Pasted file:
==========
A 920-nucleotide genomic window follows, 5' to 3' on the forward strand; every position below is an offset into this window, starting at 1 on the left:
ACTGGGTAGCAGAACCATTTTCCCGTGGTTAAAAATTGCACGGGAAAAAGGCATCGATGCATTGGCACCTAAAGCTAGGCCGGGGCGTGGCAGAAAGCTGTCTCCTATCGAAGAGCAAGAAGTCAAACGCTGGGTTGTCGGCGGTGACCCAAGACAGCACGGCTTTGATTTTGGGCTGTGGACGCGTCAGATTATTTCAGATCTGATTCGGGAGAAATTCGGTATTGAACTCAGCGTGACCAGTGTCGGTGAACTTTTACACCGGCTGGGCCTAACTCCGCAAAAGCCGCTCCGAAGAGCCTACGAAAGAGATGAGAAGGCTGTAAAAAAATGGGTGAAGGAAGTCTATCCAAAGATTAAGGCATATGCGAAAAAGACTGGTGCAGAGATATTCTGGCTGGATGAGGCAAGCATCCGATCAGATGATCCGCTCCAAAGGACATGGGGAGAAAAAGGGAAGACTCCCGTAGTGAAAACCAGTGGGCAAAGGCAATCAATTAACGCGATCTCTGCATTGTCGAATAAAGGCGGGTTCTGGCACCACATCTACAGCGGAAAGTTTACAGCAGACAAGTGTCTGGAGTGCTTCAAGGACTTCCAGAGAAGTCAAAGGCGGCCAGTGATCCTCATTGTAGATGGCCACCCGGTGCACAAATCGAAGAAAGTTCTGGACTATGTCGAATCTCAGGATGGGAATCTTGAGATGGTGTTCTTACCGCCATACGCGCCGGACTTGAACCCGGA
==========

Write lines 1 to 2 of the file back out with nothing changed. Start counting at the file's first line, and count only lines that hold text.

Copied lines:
A 920-nucleotide genomic window follows, 5' to 3' on the forward strand; every position below is an offset into this window, starting at 1 on the left:
ACTGGGTAGCAGAACCATTTTCCCGTGGTTAAAAATTGCACGGGAAAAAGGCATCGATGCATTGGCACCTAAAGCTAGGCCGGGGCGTGGCAGAAAGCTGTCTCCTATCGAAGAGCAAGAAGTCAAACGCTGGGTTGTCGGCGGTGACCCAAGACAGCACGGCTTTGATTTTGGGCTGTGGACGCGTCAGATTATTTCAGATCTGATTCGGGAGAAATTCGGTATTGAACTCAGCGTGACCAGTGTCGGTGAACTTTTACACCGGCTGGGCCTAACTCCGCAAAAGCCGCTCCGAAGAGCCTACGAAAGAGATGAGAAGGCTGTAAAAAAATGGGTGAAGGAAGTCTATCCAAAGATTAAGGCATATGCGAAAAAGACTGGTGCAGAGATATTCTGGCTGGATGAGGCAAGCATCCGATCAGATGATCCGCTCCAAAGGACATGGGGAGAAAAAGGGAAGACTCCCGTAGTGAAAACCAGTGGGCAAAGGCAATCAATTAACGCGATCTCTGCATTGTCGAATAAAGGCGGGTTCTGGCACCACATCTACAGCGGAAAGTTTACAGCAGACAAGTGTCTGGAGTGCTTCAAGGACTTCCAGAGAAGTCAAAGGCGGCCAGTGATCCTCATTGTAGATGGCCACCCGGTGCACAAATCGAAGAAAGTTCTGGACTATGTCGAATCTCAGGATGGGAATCTTGAGATGGTGTTCTTACCGCCATACGCGCCGGACTTGAACCCGGA